Fender, Percy George Herbert
- E. W. Swanton
Fender, Percy George Herbert (1892–1985), cricketer, was born on 22 August 1892 at Balham, London, the elder son (there were no daughters) of Percy Robert Fender, head of a wholesale stationery firm, and his wife, Lily Herbert. He was educated at St George's College, Weybridge, and St Paul's School.
Fender played first for Sussex in 1910, when a schoolboy of seventeen, and showed much youthful all-round promise. In 1913, aged only twenty, he played for the first time for the Gentlemen against the Players at Lord's. In 1914 he transferred his allegiance to Surrey and played a useful part in the championship won by them in a season cut short by the First World War. The article on him as one of the 'five cricketers of the year' in the 1915 Wisden quoted Tom Hayward, doyen of the professionals, as saying that 'he was the making of the Surrey eleven'. He enlisted in the Royal Fusiliers, then moved in 1915 to the Royal Flying Corps, which shortly afterwards became the Royal Air Force (RAF). He served also with the RAF in the Second World War, becoming a wing commander.
Though coming from a rugby-playing school, Fender preferred soccer, and as a goalkeeper won a winner's medal playing for the Casuals in the Amateur Football Association cup final of 1913. A broken leg playing football in the winter of 1918–19 necessitated fourteen months on crutches and prevented any cricket in 1919. The following summer he caught the limelight as an all-rounder and won a place in the MCC team which toured Australia under J. W. H. T. Douglas. Fender emerged well enough from the tour to play also against Warwick Armstrong's formidable Australians in two of the 1921 tests. In 1922–3 he toured South Africa with the MCC as vice-captain to F. T. Mann. In thirteen tests over his career his all-round contributions were respectable, no more. His true métier was county cricket and as an innovative, frequently daring, captain of Surrey. For them his feats with the bat, as a leg-spin and googly bowler and as a tip-top slip fielder, had a uniquely spectacular quality. With his horn-rimmed spectacles, crinkly hair, short moustache, and sweaters almost down to his knees, his appearance was as unusual as his cricket. He was the delight of the cartoonists, especially the famous Tom Webster.
Fender is remembered for the fastest ever hundred (apart from several contrived with opponents to expedite declarations), in 35 minutes at Northampton in 1920, immediately prior to Surrey's declaration at 619 for five. But there were many more meritorious feats of hitting against stronger opposition. He once took 24 off an over by Maurice Tate. He made a hit of 132 yards out of the Oval over long-off against Kent, and also cut another ball square out of the ground. The cricket historian Gerald Brodribb reckoned his big innings were scored at 62 runs an hour. (G. L. Jessop is rated by the same authority at 80 runs an hour and Fender is among his ten fastest scorers.)
Fender could play a waiting game, but Surrey's batting strength was such that he rarely needed to. His problem on the flawless Oval pitches of his time was usually to get the other side out twice, and here he ingeniously enjoyed full scope both as bowler and tactician. He was always prepared to buy wickets with his wrist-spin, sometimes by means of the dropping full-pitched delivery. In 1923 he made 1427 runs and took 178 wickets. Five other times he did the double and three times more scored 1000 runs. In his career he made 19,034 runs, including twenty-one hundreds (average 26), and took 1894 wickets at 25 a time. He took 598 catches, almost all in the slips. His ploys and love of a gamble meant that Surrey's cricket during his eleven years' reign was never dull. True, he never had the bowling quite to win a championship. Yet there may have been substance in the comment that he was the best captain England never had. There were undoubtedly times when he must have been a contender to lead England. He was however too outspoken—and even tactless—to suit the hierarchy at Lord's, especially as embodied in the fourth Baron Harris. While always highly popular with the teams he led, his relations with the Surrey authorities were also apt to be difficult. He was superseded as captain by D. R. Jardine rather than retiring from office in 1932, and the termination of his cricket for Surrey after 1935 was accompanied by some friction.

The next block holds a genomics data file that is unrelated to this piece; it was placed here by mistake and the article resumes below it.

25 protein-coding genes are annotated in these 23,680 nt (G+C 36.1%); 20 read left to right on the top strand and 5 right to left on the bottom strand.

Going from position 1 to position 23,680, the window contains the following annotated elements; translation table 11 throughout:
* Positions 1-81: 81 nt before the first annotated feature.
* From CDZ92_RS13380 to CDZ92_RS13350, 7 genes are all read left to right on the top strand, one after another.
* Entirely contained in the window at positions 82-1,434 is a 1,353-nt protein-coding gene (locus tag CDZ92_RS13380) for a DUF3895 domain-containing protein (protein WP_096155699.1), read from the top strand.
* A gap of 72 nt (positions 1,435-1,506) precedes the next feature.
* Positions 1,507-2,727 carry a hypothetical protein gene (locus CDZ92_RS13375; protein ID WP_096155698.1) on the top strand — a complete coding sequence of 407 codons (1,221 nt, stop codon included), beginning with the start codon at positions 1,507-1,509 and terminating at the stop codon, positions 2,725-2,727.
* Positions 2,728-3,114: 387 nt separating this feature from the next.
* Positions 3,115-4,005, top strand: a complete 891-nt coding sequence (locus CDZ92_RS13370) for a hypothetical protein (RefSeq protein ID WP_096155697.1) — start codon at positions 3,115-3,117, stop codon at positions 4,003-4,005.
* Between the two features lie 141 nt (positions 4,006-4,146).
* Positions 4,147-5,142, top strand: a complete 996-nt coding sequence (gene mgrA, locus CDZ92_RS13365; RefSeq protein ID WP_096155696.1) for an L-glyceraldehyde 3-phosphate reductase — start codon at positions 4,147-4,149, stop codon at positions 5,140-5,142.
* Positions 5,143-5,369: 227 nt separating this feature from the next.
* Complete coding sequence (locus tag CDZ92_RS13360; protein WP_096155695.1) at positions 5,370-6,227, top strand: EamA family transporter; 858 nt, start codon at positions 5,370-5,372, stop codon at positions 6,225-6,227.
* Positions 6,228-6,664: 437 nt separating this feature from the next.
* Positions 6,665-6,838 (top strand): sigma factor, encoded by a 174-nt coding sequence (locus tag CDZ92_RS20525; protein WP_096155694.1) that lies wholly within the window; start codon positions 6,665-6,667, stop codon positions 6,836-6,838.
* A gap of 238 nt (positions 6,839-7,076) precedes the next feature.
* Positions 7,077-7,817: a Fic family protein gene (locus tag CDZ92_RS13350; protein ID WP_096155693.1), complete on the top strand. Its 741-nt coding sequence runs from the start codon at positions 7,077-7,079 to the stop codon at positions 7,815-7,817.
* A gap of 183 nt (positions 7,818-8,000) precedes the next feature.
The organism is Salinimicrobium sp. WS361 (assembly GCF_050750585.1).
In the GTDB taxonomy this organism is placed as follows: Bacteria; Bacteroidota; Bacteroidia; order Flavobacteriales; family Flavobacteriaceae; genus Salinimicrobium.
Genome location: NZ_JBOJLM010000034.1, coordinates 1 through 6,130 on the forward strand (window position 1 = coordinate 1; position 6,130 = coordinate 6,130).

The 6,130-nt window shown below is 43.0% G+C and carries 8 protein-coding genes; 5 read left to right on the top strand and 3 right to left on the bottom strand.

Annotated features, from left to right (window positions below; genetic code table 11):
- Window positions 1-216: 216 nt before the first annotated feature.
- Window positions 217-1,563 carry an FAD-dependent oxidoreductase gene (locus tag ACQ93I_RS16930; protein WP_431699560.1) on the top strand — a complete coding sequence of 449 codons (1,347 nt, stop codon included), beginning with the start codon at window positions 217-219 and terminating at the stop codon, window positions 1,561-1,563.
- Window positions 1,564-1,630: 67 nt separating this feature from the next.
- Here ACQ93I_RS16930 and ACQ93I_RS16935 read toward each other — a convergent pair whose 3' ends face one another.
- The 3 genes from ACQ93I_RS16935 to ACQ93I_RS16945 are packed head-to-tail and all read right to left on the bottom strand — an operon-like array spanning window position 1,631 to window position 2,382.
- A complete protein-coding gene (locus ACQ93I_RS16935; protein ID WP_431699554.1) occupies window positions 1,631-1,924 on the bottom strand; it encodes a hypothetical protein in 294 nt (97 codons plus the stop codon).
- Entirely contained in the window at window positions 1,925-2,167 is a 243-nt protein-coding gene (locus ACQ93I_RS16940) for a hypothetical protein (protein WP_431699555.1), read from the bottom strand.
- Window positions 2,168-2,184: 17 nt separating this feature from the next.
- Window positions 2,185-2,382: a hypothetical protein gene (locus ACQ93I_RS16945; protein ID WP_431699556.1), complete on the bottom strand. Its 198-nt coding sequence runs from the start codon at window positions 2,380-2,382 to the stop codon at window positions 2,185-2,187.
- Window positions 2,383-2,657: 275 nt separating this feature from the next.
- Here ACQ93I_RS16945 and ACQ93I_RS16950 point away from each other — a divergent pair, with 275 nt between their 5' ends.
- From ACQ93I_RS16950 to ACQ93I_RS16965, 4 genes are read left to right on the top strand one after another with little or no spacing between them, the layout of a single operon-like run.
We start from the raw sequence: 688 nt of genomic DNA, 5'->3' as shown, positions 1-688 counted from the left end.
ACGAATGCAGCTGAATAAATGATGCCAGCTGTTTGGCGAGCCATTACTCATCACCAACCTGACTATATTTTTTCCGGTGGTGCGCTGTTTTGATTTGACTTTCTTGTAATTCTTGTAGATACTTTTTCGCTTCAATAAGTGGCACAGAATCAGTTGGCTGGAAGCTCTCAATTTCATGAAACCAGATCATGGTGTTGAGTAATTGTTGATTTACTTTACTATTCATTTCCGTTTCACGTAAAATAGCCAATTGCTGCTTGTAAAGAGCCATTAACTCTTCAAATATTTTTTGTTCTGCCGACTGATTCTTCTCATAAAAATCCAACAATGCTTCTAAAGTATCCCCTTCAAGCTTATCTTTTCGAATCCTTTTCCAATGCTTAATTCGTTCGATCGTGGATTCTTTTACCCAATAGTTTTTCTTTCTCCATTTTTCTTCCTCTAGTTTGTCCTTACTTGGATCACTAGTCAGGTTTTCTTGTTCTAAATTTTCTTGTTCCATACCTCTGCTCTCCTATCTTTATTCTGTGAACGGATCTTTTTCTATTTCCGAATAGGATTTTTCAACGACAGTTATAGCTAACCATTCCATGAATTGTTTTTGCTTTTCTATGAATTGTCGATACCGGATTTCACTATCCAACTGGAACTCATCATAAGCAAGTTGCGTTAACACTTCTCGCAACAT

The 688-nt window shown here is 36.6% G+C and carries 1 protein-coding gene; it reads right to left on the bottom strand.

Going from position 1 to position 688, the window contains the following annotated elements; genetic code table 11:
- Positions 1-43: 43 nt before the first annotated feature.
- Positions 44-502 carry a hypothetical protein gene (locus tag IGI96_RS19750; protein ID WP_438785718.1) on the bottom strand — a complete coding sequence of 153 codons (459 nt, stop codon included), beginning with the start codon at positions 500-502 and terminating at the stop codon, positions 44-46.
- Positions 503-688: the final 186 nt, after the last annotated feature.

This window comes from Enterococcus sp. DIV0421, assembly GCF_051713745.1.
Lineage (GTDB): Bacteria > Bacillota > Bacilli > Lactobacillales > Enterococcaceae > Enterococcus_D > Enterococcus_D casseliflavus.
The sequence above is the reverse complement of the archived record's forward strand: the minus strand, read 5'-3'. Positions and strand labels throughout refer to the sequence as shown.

Fender was in business a wine merchant, founder, and, for fifty-four years until his retirement at the age of eighty-four, managing director of Herbert Fender & Co. He wrote on the game of cricket with discernment and a technical insight uncommon in his day. There were four books on test tours, two on the visits of the MCC to Australia in 1920–21 (in which he took part) and 1928–9, and two about the Australians in England in 1930 and 1934. He wrote regularly for the Evening News, and was the first man to use a typewriter in the press box, an innovation not at first well received.
Fender married first on 17 September 1924 Ruth Marion (d. 1935), daughter of William Clapham, jeweller and silversmith, of Manchester. They had a son and a daughter. In 1962 he married Susan Victoria Gordon (d. 1968), the daughter of Captain J. T. Kyffin, who had flown in the Royal Flying Corps in the First World War, and of independent means. Having been afflicted for several years with almost total blindness, Fender died at the Argyll Nursing Home, Argyll Road, Exeter, on 15 June 1985.
- Daily Telegraph (17 June 1985)
- The Times (17 June 1985)
- R. Streeton, P. G. H. Fender (1981)
- personal knowledge (2004)
- A. A. Mailey, caricature, 1920, repro. in Streeton, P. G. H. Fender, frontispiece
- T. Webster, four caricatures, 1922–52, repro. in Streeton, P. G. H. Fender, 123, 140, 143, 178
- photograph, 1940, Hult. Arch.
- photographs, repro. in Streeton, P. G. H. Fender
Wealth at Death
£48,707: probate, 4 Oct 1985, CGPLA Eng. & Wales